This book is probably written for a wider audience, hence the level of detail is kept fairly superficial on purpose. Mr King could have writen a more elaborate story. Therefore professional investors and market watchers probably find this book slghtly flat reading, hence ***'s.
If this topic concerns you then you will also love Mark Steyn's 'After America: Get ready for Armageddon', which it lighter on facts, but the humor and wit is unmatched. Both are great reads and highly necessary during this current crises of Western identity.
Most Recent Customer Reviews
Three stars because it is indeed ok. However, I bought it because I thought it would be better than ok. Read morePublished 2 months ago by Mr. Bernard A. O'sullivan
Reads like rantings of a guy who read an few newspaper stories and is trying to organize his thoughts, but failed to do so.Published 5 months ago by Jan Pstrokonski
Well written book, wish it had more data in a coherent way. More of a history sweep, rather broad.Published 9 months ago by Tetiana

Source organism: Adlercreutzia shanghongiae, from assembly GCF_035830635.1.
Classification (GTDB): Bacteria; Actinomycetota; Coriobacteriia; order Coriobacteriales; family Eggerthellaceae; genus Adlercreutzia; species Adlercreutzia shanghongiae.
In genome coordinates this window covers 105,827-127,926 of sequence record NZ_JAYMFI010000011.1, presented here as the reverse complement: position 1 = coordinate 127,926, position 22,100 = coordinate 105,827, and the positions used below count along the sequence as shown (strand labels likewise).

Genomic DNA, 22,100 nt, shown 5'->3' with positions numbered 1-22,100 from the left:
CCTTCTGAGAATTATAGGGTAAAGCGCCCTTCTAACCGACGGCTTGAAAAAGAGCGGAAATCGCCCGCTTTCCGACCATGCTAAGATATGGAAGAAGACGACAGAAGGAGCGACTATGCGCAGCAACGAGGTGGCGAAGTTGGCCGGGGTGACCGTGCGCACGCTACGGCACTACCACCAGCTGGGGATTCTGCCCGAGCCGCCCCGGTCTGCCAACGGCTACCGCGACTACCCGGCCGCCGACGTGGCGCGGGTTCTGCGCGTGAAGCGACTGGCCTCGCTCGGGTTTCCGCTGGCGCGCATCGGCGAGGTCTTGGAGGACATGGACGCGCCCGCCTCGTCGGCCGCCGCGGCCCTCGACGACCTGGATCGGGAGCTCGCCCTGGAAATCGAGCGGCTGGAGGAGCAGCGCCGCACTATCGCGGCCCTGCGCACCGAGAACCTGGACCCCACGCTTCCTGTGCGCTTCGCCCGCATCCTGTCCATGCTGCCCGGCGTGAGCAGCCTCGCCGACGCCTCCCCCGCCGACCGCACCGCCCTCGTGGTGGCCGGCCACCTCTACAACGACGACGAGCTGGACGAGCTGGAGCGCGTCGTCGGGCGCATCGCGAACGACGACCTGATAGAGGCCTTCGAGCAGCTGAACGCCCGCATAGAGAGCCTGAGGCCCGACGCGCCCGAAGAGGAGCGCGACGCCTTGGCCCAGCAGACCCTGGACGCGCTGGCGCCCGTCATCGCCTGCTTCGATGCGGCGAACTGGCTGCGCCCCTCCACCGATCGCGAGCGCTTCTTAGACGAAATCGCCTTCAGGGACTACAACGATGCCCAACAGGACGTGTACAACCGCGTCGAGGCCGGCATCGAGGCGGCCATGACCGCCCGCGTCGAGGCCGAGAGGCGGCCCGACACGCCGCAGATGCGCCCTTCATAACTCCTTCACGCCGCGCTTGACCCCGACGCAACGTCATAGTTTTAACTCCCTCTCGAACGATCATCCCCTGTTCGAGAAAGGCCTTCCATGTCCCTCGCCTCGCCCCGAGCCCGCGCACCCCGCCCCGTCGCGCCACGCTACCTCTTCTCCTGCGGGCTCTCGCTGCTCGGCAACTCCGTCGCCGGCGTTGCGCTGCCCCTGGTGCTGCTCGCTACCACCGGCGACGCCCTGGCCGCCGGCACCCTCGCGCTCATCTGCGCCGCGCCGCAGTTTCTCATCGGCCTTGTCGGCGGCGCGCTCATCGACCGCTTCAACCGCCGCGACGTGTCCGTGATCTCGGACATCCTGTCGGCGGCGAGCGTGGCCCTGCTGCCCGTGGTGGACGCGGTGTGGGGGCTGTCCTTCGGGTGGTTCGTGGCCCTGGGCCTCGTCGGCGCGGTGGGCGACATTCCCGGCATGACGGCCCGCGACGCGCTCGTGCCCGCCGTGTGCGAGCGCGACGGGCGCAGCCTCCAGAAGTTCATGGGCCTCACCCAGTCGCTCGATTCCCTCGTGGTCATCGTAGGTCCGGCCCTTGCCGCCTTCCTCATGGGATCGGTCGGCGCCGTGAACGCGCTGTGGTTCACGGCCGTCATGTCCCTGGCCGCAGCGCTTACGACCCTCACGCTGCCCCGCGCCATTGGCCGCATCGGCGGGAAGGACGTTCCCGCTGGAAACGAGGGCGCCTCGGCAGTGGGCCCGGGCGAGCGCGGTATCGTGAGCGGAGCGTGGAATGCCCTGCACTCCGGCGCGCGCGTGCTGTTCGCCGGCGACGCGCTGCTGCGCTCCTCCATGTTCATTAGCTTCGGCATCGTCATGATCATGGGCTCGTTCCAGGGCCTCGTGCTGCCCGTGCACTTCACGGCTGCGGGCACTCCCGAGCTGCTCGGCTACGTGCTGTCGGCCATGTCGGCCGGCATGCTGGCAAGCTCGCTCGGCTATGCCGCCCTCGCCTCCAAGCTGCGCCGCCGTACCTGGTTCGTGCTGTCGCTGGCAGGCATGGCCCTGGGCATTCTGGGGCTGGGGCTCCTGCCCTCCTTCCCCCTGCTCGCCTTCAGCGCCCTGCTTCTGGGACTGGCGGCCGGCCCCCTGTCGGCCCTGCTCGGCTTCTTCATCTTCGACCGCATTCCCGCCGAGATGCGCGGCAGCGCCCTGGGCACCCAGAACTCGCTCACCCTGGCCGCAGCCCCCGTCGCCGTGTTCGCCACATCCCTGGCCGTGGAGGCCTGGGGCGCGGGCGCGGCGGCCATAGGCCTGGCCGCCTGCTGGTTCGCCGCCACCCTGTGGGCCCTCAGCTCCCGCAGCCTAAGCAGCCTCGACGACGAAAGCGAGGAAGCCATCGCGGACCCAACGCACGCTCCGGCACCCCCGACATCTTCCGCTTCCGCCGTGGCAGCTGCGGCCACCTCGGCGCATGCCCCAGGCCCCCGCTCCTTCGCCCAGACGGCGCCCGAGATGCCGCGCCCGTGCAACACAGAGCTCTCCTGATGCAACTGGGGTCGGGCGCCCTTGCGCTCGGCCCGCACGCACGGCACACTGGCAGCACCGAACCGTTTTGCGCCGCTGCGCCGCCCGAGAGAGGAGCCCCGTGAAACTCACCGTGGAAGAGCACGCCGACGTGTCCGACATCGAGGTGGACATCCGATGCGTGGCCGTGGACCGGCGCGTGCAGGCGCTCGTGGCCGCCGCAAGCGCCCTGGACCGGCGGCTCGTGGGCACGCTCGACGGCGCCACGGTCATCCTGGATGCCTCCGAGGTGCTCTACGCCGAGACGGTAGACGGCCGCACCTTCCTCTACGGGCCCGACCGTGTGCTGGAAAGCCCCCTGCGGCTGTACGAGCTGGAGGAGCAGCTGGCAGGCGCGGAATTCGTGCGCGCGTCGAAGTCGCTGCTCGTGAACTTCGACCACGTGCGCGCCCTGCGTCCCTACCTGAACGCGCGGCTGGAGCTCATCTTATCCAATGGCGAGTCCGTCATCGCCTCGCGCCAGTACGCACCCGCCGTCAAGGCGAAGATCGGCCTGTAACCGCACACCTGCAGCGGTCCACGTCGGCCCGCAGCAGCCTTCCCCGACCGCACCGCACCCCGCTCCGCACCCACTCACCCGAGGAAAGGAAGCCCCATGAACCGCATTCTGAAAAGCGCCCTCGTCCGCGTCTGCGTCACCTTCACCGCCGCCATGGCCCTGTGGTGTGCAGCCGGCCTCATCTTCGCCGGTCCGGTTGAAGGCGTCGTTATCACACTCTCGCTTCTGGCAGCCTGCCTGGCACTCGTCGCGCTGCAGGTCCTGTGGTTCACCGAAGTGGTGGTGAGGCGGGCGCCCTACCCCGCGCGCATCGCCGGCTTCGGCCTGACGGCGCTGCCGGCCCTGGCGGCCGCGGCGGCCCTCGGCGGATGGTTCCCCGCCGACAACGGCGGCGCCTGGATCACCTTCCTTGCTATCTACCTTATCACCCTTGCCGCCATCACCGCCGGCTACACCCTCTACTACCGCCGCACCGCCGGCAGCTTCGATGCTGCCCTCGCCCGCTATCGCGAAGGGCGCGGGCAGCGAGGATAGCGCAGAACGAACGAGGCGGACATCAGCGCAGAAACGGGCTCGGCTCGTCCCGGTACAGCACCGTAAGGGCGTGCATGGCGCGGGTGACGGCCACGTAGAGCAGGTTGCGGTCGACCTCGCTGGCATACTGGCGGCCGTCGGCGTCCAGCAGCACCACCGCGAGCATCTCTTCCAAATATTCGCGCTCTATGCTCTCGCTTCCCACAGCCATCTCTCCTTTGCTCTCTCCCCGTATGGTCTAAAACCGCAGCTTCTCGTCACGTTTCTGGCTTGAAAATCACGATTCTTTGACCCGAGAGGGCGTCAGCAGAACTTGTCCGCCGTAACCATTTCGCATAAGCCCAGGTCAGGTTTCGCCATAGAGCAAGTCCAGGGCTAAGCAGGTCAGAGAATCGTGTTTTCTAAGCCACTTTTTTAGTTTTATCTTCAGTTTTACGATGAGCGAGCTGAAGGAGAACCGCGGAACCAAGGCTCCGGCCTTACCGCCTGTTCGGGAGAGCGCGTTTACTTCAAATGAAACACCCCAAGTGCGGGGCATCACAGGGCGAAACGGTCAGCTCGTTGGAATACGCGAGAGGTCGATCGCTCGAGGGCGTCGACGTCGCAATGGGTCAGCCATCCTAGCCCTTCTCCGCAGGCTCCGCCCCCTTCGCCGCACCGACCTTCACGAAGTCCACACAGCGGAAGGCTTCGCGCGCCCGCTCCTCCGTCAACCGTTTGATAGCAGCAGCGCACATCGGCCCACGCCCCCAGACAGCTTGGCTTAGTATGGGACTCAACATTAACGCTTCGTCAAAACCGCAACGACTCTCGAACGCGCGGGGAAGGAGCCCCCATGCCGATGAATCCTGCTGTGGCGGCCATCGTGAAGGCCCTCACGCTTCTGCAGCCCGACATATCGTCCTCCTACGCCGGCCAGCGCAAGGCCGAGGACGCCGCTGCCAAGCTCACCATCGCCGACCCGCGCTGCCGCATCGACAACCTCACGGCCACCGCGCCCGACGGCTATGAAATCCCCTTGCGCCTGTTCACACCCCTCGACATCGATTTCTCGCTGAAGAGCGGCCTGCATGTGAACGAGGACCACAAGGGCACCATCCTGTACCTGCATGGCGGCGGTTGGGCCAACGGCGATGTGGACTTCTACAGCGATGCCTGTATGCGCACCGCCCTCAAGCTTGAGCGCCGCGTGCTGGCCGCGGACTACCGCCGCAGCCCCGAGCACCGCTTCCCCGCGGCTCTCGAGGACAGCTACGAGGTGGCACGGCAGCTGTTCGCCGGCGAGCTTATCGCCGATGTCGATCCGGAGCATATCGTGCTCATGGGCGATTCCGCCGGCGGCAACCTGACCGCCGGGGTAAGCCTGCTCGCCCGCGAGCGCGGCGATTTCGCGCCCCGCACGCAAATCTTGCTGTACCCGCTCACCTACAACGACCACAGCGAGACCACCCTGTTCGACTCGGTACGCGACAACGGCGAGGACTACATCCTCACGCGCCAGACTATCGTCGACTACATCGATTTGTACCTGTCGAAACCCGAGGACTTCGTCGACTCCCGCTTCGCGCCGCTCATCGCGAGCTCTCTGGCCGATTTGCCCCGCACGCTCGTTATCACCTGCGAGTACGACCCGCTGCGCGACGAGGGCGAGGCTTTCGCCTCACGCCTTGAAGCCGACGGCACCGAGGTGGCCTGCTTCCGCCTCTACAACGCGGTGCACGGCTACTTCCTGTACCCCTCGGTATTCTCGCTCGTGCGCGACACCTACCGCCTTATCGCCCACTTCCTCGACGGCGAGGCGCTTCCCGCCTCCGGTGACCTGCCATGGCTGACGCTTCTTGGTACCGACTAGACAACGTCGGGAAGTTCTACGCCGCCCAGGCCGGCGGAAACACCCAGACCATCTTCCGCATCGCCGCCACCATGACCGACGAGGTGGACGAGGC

As always with Stephen King, a pessimistic view of the world. Very well written and well argued, but not bound to leave you glowing with optimism.Published 11 months ago by Greig Ritson
The author offers no substantial solutions except nominal GDP targeting - Yawn.
Promises more than it offers. Read more
Clear and sober analysis of how our financial mess happened, by a senior insiderPublished 13 months ago by MR RICHARD NORTH
Interesting insight into today's economy. Most common sense and already known facts but written to bring it all together to create a simplistic view. Read morePublished 20 months ago by ENTITY
A superficial journey through some economic history and a final chapter that is only marginally interesting. Very disappointing, would have made a couple of good blogs. Read morePublished 22 months ago by Mr. David B. Austin